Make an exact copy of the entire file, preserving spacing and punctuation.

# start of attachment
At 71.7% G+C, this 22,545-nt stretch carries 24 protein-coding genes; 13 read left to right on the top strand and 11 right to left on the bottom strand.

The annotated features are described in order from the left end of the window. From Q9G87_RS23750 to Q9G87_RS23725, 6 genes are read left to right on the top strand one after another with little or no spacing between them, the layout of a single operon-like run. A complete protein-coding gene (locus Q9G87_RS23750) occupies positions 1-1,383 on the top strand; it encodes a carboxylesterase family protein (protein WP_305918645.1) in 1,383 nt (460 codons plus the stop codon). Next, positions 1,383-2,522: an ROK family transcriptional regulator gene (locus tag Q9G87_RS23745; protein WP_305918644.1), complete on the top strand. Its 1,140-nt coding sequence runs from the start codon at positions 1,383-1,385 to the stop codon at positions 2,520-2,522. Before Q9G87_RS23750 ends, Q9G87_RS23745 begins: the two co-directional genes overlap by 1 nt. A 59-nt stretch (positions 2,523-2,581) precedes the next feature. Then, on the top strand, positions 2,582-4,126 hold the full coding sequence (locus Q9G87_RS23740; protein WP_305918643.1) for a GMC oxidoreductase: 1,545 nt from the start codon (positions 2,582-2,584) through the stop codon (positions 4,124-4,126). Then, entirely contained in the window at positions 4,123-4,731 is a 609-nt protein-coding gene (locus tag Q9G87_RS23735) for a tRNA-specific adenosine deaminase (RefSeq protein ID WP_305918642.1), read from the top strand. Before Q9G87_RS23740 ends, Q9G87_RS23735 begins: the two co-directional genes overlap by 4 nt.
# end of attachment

At 71.7% G+C, this 22,545-nt stretch carries 24 protein-coding genes; 13 read left to right on the top strand and 11 right to left on the bottom strand.

The annotated features are described in order from the left end of the window. From Q9G87_RS23750 to Q9G87_RS23725, 6 genes are read left to right on the top strand one after another with little or no spacing between them, the layout of a single operon-like run. A complete protein-coding gene (locus Q9G87_RS23750) occupies positions 1-1,383 on the top strand; it encodes a carboxylesterase family protein (protein WP_305918645.1) in 1,383 nt (460 codons plus the stop codon). Next, positions 1,383-2,522: an ROK family transcriptional regulator gene (locus tag Q9G87_RS23745; protein WP_305918644.1), complete on the top strand. Its 1,140-nt coding sequence runs from the start codon at positions 1,383-1,385 to the stop codon at positions 2,520-2,522. Before Q9G87_RS23750 ends, Q9G87_RS23745 begins: the two co-directional genes overlap by 1 nt. A 59-nt stretch (positions 2,523-2,581) precedes the next feature. Then, on the top strand, positions 2,582-4,126 hold the full coding sequence (locus Q9G87_RS23740; protein WP_305918643.1) for a GMC oxidoreductase: 1,545 nt from the start codon (positions 2,582-2,584) through the stop codon (positions 4,124-4,126). Then, entirely contained in the window at positions 4,123-4,731 is a 609-nt protein-coding gene (locus tag Q9G87_RS23735) for a tRNA-specific adenosine deaminase (RefSeq protein ID WP_305918642.1), read from the top strand. Before Q9G87_RS23740 ends, Q9G87_RS23735 begins: the two co-directional genes overlap by 4 nt.